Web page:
According to the database of the U.S. Patent and Trademark Office, Basis registered “BBX” as a trademark in July 2006. The registration covers the use of the mark with computer programs and associated documentation providing tools and programming language to enable software developers to create and prepare business, Internet and applications software.

Basis said its BBX system contains an “agnostic” language that can run on numerous operating systems, Java platforms and JavaScript-enabled browsers. The company said it is “fielding numerous customer inquiries voicing their confusion” about the RIM announcement.

The Canadian company said Oct. 18 that its new software would be called Blackberry BBX. The system is designed to help developers create applications for its PlayBook tablet computer and new smartphones.

Basis Chairman and Chief Executive Officer Nico Sence said in an e-mail that RIM has until Oct. 31 to respond to the cease-and-desist request before his company files an infringement suit.

For more trademark news, click here.


Police Deny Infringing Copyright to Forensic Software Product

The West Yorkshire Police Department denied allegations it infringed copyrights belonging to a company specializing in collecting data from mobile telephones, the Yorkshire Post reported.

The U.K.’s Forensic Telecommunications Service claims the police department developed its own software program to collect information from the phones by using the company’s data, according to the newspaper.

A lawyer representing the police said it was “mere coincidence” that the police department’s software program was similar to the FTS product, the newspaper reported.

Photographer’s Infringement Suit Against Rihanna Settled

A Los Angeles photographer’s copyright-infringement lawsuit against the singer known as Rihanna and her recording label has settled, according to a court filing.

David LaChapelle sued Universal Music Group’s Island Def Jam unit, Black Dog Films Inc., and singer Robyn Rihanna Fenty for copyright infringement in federal court in Manhattan in Feb. 14. He claimed the music video for Rihanna’s performance of “S&M,” released in January, infringed the copyrights to a series of his photos.

In the complaint, he said the storyboards on which the video was based contained prints of his photos and were based on his work. He said the music photos copied the “composition, total concept, feel, tone, mood, theme, colors, props, settings, decors, wardrobe and lighting” of his photos.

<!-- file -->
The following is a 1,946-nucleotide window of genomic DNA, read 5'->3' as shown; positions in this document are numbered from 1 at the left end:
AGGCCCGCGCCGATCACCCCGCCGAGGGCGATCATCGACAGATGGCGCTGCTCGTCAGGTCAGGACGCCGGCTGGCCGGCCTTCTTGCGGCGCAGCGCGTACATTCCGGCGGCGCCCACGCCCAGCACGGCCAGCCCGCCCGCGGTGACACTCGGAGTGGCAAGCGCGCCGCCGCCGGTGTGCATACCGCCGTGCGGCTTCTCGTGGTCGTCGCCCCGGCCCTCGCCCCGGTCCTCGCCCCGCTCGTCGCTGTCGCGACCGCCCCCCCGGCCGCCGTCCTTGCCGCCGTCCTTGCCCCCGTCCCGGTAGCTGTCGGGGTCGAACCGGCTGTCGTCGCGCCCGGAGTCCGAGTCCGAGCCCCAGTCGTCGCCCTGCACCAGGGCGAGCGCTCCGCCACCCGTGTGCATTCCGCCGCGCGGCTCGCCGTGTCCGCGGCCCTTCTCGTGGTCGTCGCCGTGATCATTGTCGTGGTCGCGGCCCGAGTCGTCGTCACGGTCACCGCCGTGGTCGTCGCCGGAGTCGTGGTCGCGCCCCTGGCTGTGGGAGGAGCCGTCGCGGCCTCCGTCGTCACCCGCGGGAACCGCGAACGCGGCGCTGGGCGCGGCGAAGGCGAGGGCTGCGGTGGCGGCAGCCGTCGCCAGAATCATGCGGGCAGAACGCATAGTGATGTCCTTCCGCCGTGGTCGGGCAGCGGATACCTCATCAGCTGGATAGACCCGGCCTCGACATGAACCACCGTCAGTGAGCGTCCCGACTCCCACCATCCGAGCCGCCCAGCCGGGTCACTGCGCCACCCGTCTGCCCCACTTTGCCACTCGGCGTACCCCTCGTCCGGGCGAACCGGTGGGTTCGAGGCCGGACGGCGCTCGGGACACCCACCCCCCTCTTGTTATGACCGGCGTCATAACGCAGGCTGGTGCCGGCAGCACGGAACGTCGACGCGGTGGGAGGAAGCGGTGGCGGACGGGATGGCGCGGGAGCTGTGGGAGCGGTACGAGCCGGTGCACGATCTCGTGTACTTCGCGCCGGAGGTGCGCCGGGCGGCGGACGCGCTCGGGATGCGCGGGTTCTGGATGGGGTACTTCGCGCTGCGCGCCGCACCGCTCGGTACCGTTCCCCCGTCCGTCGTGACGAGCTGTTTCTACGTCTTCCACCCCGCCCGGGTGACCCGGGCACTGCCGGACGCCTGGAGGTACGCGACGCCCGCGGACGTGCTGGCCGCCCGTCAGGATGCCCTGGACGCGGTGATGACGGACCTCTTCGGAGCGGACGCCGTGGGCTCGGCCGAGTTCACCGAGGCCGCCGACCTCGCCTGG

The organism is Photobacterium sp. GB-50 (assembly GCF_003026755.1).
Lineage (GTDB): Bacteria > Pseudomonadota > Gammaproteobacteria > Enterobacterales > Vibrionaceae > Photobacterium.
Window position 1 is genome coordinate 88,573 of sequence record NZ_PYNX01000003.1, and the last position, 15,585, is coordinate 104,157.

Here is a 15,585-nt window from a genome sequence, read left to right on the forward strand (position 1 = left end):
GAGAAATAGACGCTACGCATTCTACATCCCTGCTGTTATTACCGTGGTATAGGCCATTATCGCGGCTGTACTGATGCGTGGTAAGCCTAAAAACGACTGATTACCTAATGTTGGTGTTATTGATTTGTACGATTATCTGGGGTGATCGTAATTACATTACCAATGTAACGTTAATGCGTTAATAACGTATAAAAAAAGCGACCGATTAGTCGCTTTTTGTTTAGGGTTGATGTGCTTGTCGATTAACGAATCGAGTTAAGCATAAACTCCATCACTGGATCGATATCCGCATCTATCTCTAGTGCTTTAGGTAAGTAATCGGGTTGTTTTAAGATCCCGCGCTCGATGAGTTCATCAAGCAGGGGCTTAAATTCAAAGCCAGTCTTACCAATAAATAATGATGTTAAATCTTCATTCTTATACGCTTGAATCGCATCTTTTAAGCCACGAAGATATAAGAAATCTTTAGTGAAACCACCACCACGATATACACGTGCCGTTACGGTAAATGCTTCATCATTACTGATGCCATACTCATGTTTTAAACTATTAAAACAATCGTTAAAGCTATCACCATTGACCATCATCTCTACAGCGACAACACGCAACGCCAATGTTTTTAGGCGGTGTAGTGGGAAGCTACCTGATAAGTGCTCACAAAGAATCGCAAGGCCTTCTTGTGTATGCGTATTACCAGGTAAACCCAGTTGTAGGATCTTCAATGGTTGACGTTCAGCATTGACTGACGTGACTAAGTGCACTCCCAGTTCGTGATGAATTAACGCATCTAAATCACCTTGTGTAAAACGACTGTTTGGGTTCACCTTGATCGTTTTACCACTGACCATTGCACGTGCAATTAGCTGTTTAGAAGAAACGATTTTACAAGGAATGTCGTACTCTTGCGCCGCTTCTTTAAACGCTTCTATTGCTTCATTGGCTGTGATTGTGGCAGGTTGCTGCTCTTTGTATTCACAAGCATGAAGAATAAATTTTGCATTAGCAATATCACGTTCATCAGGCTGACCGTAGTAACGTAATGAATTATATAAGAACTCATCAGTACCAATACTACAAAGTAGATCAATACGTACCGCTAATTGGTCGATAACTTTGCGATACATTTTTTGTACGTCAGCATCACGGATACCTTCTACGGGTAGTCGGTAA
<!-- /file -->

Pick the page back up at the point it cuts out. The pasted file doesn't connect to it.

Because of the video’s “blatant” reliance on his work, LaChapelle accused the defendants of deliberate infringement. He also alleged that his trade dress was infringed and that Rhianna and her label engaged in unfair competition.

In July, U.S. District Judge Shira A. Scheindlin rejected LaChapelle’s claims for trade-dress infringement, unfair competition and unjust enrichment. She did find that the photographer’s copyrights were infringed.

Terms of the settlement weren’t disclosed in the court filing. The BBC reported Oct. 19 that LaChapelle, who had sought $1 million in damages, received an undisclosed sum in settlement of the dispute.

LaChapelle was represented by Debra Anne Mayer of Shatzkin & Mayer PC of New York. Rihanna’s lawyers were Brad David Rose, Tom J. Ferber and Jacob Boyd Radcliff of New York’s Pryor Cashman LLP. Island Def Jam was represented by Amanda Marie Leith and Robert Penchina of Washington’s Levine Sullivan Koch & Schulz LLP.

The case is LaChapelle v. Fenty, 1:11-cv-00945, U.S. District Court, Southern District of New York (Manhattan).

For more copyright news, click here.

Trade Secrets/Industrial Espionage

Wedbush Lawsuit Says Ex-Employees Took Secrets to Liquidnet

Wedbush Securities Inc. sued two former employees and trading platform Liquidnet Holdings Inc., accusing them of taking customer lists, documents and disclosures from the firm.

The suit accuses New York-based Liquidnet, used by institutional investors to buy and sell large blocks of shares, and the ex-employees, Louis Kerner and Michael Silverstein, of working together to take proprietary information from Wedbush in order to start the same business at Liquidnet.

Liquidnet said on Oct. 17 that it hired Kerner to run a new group focused on private companies, and that he would be joined by Silverstein. Wedbush filed the lawsuit yesterday in New York State Supreme Court in Manhattan.

“Kerner, Silverstein and Liquidnet engaged, and continue to engage, in the premeditated taking and misappropriation of certain of Wedbush’s most valuable trade secret and confidential and proprietary information,” Wedbush said in the complaint.

Liquidnet received the lawsuit and is reviewing it closely, Melissa Kanter, a spokeswoman for the company, said in an e-mail. She declined to comment further on the complaint.

Wedbush is seeking unspecified compensatory damages. The firm also asked for injunctions preventing the defendants from using, disclosing or transmitting any records, documents or information related to its clients, business, marketing strategies, technical information or operations.

It also seeks to stop the defendants from using customer data to compete with Wedbush, soliciting similar services to current or former Wedbush clients and retaining any customer data.

The case is Wedbush Securities Inc. v. Liquidnet Inc., 652875/2011, New York State Supreme Court (Manhattan).

IP Moves

Venable Expands Los Angeles IP Practice, Hires Greg Sater

Venable LLP hired Greg Sater for its IP litigation group, the Baltimore-based firm said in a statement.

Sater joins from Rutter Hobbs & Davidoff Inc. of Los Angeles. There he did work on behalf of direct-response television advertisers, online marketers and other direct-to-consumer marketers and retailers in connection with IP issues and compliance with state and federal advertising regulations. He has also represented entertainment companies.

Sater has an undergraduate degree from Stanford University and a law degree from Harvard University.